We investigated the time-based associations between workload (physical and mechanical), psychosocial work stressors (demands, control, and support), and the number of anatomical regions with pain (ARP). This population-based study with a two-year follow-up included 11,386 responders (5125 men, 6261 women; mean age: 48.8 years; SD: 18.5) living in south-eastern Sweden. Predictive associations were assessed through generalised linear models, and changes over time were examined using a generalised estimating equation. The results of both models were reported as parameter estimates (B) with 95% confidence interval (CIs). Mean changes in the number of ARP, workload, and psychosocial work stressors were stable over time. High mechanical workload and job demands were likely associated with the number of ARP at the two-year follow-up. In the reverse prospective model, we found that the number of ARP was also associated with high physical and mechanical workload and low job control and support. In the two time-based models of changes, we found a reciprocal association between number of ARP and mechanical workload. Our results add epidemiological evidence to the associations between work conditions and the extent of pain on the body. Components of work conditions, including job demands and mechanical strain, must be considered when organisations and health policy makers plan and employ ergonomic evaluations to minimise workplace hazards in the general population.

  • 39.
    Dunlavy, Andrea C.
    et al.
    Stockholm University, Faculty of Social Sciences, Centre for Health Equity Studies (CHESS).
    Rostila, Mikael
    Stockholm University, Faculty of Social Sciences, Centre for Health Equity Studies (CHESS).
    Health Inequalities among Workers with a Foreign Background in Sweden: Do Working Conditions Matter?2013In: International Journal of Environmental Research and Public Health, ISSN 1661-7827, E-ISSN 1660-4601, Vol. 10, no 7, p. 2871-2887Article in journal (Refereed)
    Abstract [en]

    Employment and working conditions are key social determinants of health, yet current information is lacking regarding relationships between foreign background status, working conditions and health among workers in Sweden. This study utilized cross-sectional data from the 2010 Swedish Level of Living Survey (LNU) and the Level of Living Survey for Foreign Born Persons and their Children (LNU-UFB) to assess whether or not health inequalities exist between native Swedish and foreign background workers and if exposure to adverse psychosocial and physical working conditions contributes to the risk for poor health among foreign background workers. A sub-sample of 4,021 employed individuals aged 18–65 was analyzed using logistic regression. Eastern European, Latin American and Other Non-Western workers had an increased risk of both poor self-rated health and mental distress compared to native Swedish workers. Exposure to adverse working conditions only minimally influenced the risk of poor health. Further research should examine workers who are less integrated or who have less secure labor market attachments and also investigate how additional working conditions may influence associations between health and foreign background status.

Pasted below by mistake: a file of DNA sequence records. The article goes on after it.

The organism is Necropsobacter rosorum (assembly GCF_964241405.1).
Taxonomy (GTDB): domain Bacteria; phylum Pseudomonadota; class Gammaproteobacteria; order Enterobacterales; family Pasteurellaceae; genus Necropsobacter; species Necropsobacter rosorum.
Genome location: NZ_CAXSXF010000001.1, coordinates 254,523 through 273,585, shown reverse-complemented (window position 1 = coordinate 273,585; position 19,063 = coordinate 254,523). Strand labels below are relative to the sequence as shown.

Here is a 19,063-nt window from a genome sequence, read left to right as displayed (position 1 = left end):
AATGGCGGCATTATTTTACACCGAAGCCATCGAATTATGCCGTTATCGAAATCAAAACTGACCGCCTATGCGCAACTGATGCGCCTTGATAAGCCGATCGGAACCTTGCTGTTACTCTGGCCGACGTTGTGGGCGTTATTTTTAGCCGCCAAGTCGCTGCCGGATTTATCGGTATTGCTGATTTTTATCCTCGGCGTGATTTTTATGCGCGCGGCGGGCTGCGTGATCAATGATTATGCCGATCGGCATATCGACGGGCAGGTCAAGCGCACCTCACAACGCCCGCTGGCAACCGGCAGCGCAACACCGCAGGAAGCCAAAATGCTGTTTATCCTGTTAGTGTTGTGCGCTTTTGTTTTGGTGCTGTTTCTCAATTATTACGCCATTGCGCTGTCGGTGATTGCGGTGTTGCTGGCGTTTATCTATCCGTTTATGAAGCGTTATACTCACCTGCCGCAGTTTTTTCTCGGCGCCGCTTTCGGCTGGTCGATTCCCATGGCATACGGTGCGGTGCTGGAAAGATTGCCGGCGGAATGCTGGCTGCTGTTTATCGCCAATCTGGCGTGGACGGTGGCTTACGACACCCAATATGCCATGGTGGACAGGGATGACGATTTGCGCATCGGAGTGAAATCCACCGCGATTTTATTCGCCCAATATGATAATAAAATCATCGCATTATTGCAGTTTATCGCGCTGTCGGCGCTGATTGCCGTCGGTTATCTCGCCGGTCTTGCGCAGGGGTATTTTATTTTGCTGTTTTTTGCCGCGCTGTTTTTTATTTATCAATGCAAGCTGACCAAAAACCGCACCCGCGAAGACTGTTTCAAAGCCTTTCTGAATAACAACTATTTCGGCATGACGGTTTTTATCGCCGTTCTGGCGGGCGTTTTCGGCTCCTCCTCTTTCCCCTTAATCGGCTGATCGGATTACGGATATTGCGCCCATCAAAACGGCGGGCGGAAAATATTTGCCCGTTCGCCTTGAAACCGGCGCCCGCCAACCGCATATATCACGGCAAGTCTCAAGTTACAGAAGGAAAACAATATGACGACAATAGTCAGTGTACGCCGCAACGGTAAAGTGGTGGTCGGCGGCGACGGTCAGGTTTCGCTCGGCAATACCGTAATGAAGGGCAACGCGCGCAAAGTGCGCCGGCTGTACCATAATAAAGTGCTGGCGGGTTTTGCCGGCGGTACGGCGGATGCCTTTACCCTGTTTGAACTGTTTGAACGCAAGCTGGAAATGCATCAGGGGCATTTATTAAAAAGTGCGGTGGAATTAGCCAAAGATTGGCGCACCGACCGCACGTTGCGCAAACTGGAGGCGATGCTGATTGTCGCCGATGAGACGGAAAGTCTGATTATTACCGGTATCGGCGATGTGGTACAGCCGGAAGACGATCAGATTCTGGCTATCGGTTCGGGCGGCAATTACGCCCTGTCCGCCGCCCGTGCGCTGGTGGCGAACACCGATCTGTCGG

• 40. Dupont, Diane
    et al.
    Waldner, Cheryl
    Bharadwaj, Lalita
    Plummer, Ryan
    Stockholm University, Faculty of Science, Stockholm Resilience Centre.
    Carter, Blair
    Cave, Kate
    Zagozewski, Rebecca
    Drinking Water Management: Health Risk Perceptions and Choices in First Nations and Non-First Nations Communities in Canada2014In: International Journal of Environmental Research and Public Health, ISSN 1661-7827, E-ISSN 1660-4601, Vol. 11, no 6, p. 5889-5903Article in journal (Refereed)
    Abstract [en]

    The relationship between tap water and health has been a topic of public concern and calls for better management in Canada since well-publicized contamination events in two provinces (Ontario and Saskatchewan) in 2000-2001. This study reports the perspectives on health risks from tap water and corresponding use of, and spending on, bottled water in a number of different communities in Canada. In 2009-2010, four First Nations communities (three from Ontario and one from Saskatchewan) and a geographically diverse sample of non-First Nations Canadians were surveyed about their beliefs concerning health risks from tap water and their spending practices for bottled water as a substitute. Responses to five identical questions were examined, revealing that survey respondents from Ontario First Nations communities were more likely than non-First Nations Canadians to believe bottled water is safer than tap water (OR 1.6); more likely to report someone became ill from tap water (OR 3.6); more likely to express water and health concerns related to tap water consumption (OR 2.4); and more likely to spend more on bottled water (OR 4.9). On the other hand, participants from one Saskatchewan First Nations community were less likely than non-First Nations Canadians to believe that someone had become ill from drinking tap water (OR 3.8), less likely to believe bottled water is safer than tap (OR 2.0), and less likely to have health concerns with tap water (OR 1.5). These differences, however, did not translate into differences in the likelihood of high bottled water expenditures or being a 100% bottled water consumer. The paper discusses how the differences observed may be related to water supply and regulation, trust, perceived control, cultural background, location, and past experience.